Blog: When did you last challenge wrongdoing around you?
The situation surrounding Lance Armstrong is a great example of the danger of a typical hierarchy. The person at the top takes ultimate responsibility, sure. And what happens when that person is operating on the wrong side of the tracks? Very few people question them, and those who dare are often quickly silenced or dismissed. In the UK another altogether more sickening story is unfolding around the late Jimmy Savile. I’ve no wish to go into the details but it seems to be another example of what can happen when a ‘cover up’ culture and a powerful, influential person come together. If your company surveys its employees – I wonder how closely you and others look at the responses to questions like ‘It’s OK to speak up around here’? I’ve seen data from tens of thousands of responses which shows that over a five year period, negative responses to questions like the ‘speak up’ one, and similar ones about managing change well and keeping things simple are on the rise. Moral responsibility A challenge we have when times are tough, is that it can feel even harder to speak up for fear of reprisals and possibly losing your job. So we let stuff go. Stuff we know to be wrong, and the uncomfortable reality is that when the truth comes out, those who saw yet said and did nothing share at the very least, a slice of the moral responsibility. Last July, Rick over at FlipChart Fairy Tales wrote a great post when News International was under the spotlight for phone hacking, and it in he says that: 'When companies get caught doing things that are illegal or immoral, they often try to individualise the problem, expecting us to believe that it was just one or two bad apples in an otherwise decent organisation. Investment banks blame rogue traders , newspapers blame rogue journalists. 'It’s all rot, of course. High performance cultures, by definition, monitor performance. Their managers might not know exactly who has done what but they set the targets and they know what people do to achieve them.' It’s all very well plastering posters with company values like ‘Openness’ ‘Honesty’ and ‘Transparency about the place, but do they really accord with ‘the way stuff gets done around here’? If they don’t, you might as well take down the posters, roll ‘em up and use them to gag those who might dare to challenge the status quo. When was the last time you saw something you knew to be wrong happening around you? And what was your reaction? Doug Shaw is head of employee and customer engagement consultancy, What Goes Around. We welcome any and all contributions from the community, so please feel free to share your views and opinions with us, your colleagues and peers via our blogs section.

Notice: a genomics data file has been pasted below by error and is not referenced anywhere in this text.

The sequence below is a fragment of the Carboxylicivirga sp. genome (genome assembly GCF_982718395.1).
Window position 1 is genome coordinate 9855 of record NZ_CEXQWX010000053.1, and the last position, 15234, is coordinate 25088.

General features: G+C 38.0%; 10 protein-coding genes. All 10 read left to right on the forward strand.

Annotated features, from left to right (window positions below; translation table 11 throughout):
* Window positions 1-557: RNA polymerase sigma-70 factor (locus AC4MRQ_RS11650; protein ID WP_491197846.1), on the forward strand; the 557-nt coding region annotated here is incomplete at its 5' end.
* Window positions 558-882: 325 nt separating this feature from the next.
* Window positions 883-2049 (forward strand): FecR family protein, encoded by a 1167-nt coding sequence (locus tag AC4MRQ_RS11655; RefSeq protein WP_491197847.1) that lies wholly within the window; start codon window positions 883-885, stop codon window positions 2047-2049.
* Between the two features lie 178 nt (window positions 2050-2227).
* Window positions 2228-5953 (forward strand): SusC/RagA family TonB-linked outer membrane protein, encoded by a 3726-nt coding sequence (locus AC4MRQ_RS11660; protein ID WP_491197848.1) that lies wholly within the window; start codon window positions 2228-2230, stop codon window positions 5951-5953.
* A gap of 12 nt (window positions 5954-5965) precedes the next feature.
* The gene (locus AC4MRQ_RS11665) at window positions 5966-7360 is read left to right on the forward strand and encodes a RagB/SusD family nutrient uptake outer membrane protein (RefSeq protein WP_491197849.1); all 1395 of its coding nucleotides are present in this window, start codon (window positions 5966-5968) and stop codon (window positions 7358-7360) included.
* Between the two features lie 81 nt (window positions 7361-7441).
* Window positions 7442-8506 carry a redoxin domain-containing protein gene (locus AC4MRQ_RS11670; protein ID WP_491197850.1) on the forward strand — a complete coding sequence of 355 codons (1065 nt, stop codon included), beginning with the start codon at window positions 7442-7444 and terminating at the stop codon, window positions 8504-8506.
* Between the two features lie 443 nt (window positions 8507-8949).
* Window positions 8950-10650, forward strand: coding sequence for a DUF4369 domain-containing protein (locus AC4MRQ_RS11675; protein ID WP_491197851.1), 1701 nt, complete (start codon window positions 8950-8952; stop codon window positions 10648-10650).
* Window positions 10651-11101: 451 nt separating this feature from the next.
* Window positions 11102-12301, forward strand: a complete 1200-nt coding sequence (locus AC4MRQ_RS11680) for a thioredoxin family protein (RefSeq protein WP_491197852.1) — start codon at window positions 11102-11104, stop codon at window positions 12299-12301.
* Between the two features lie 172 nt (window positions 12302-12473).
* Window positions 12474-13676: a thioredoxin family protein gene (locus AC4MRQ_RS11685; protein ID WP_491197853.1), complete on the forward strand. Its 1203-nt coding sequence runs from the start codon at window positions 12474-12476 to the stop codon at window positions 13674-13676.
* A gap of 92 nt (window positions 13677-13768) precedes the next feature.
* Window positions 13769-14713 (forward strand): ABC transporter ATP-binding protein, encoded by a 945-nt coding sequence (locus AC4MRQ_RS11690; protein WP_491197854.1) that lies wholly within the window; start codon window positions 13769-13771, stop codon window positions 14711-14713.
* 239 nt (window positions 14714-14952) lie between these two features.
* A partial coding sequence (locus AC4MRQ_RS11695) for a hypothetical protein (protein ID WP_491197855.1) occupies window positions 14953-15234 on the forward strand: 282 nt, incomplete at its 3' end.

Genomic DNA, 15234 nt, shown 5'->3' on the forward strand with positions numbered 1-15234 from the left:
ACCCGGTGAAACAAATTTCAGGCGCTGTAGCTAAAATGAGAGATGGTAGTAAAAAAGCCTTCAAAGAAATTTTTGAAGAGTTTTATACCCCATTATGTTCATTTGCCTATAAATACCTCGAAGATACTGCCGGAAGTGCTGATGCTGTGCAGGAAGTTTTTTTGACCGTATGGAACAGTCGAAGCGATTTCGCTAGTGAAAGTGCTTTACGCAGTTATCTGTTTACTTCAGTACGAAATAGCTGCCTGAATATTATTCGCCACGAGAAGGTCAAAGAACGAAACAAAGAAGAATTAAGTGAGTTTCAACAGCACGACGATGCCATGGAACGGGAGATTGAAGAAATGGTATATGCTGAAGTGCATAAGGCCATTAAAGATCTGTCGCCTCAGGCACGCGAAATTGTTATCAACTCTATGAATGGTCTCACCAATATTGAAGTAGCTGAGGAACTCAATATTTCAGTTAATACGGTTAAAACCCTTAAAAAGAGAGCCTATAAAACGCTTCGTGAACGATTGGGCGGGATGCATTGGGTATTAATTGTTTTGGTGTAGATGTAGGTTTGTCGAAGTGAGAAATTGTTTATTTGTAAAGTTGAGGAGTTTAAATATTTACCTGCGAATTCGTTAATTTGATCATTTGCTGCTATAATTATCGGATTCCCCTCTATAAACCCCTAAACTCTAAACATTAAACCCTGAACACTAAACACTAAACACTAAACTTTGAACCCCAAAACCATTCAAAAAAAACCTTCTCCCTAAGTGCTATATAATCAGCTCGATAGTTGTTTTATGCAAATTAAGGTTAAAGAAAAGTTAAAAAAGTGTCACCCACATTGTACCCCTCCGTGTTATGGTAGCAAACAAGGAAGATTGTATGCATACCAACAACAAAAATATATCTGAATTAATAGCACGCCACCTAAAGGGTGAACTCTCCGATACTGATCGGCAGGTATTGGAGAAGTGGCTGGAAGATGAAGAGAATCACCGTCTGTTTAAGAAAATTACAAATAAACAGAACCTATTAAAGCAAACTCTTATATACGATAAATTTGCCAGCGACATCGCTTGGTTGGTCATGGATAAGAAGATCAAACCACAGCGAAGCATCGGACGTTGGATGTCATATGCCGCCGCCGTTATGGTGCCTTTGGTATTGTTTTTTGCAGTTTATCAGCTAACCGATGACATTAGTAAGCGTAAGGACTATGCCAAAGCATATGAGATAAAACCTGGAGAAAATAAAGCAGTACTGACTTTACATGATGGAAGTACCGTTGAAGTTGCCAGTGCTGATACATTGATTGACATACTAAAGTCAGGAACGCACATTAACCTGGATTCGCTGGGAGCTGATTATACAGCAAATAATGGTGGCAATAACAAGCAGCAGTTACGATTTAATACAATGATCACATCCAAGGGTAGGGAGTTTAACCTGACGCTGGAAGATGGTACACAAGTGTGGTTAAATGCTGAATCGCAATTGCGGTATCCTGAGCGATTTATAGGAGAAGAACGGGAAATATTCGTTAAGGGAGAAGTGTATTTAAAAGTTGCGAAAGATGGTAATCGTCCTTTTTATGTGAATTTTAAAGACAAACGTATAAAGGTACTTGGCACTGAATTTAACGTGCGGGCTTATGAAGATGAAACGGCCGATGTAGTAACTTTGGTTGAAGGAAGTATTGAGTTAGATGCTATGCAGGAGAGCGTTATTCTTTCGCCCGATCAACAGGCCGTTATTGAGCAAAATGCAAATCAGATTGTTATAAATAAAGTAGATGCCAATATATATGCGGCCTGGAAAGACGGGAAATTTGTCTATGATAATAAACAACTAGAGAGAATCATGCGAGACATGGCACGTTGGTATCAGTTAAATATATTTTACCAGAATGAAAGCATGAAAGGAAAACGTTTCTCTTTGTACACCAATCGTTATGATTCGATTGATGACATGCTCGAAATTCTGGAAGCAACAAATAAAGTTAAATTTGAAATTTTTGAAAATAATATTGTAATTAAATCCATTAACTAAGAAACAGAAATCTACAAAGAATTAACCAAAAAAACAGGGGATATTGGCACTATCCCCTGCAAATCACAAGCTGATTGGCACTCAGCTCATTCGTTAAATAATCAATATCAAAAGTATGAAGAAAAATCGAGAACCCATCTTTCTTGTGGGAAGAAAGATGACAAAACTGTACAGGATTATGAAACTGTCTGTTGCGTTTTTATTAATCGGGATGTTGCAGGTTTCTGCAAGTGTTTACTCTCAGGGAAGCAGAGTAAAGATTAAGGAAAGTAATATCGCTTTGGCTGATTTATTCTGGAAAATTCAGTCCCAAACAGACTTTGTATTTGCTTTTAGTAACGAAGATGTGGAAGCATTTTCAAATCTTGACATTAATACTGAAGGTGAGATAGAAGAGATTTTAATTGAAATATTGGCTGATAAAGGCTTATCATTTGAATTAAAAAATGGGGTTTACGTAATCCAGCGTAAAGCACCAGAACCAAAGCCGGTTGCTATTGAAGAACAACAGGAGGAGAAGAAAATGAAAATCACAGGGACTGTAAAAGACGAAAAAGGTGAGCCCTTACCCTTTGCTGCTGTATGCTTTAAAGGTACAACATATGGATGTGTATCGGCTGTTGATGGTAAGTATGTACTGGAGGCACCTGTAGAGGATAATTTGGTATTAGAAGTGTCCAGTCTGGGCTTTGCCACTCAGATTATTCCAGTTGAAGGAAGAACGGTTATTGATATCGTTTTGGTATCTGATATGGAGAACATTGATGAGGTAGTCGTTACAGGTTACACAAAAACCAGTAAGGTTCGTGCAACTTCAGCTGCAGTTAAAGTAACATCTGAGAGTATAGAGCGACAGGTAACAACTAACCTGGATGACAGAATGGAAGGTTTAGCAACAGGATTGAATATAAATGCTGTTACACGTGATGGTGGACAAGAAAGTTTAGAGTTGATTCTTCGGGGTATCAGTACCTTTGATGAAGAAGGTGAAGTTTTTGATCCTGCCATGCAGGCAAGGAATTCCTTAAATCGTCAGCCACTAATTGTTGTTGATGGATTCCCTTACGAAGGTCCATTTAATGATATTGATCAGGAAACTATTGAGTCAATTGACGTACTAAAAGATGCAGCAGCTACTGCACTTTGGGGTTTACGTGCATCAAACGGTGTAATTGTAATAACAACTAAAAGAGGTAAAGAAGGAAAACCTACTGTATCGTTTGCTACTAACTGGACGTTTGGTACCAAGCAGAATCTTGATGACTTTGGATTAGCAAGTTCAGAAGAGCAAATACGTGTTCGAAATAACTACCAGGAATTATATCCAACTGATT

Doug Shaw | 07736 518066 | [email protected] | @dougshaw1
I am a facilitator, consultant and speaker. I help businesses improve performance through better communication, collaboration and applying creativity. I work with successful, curious and...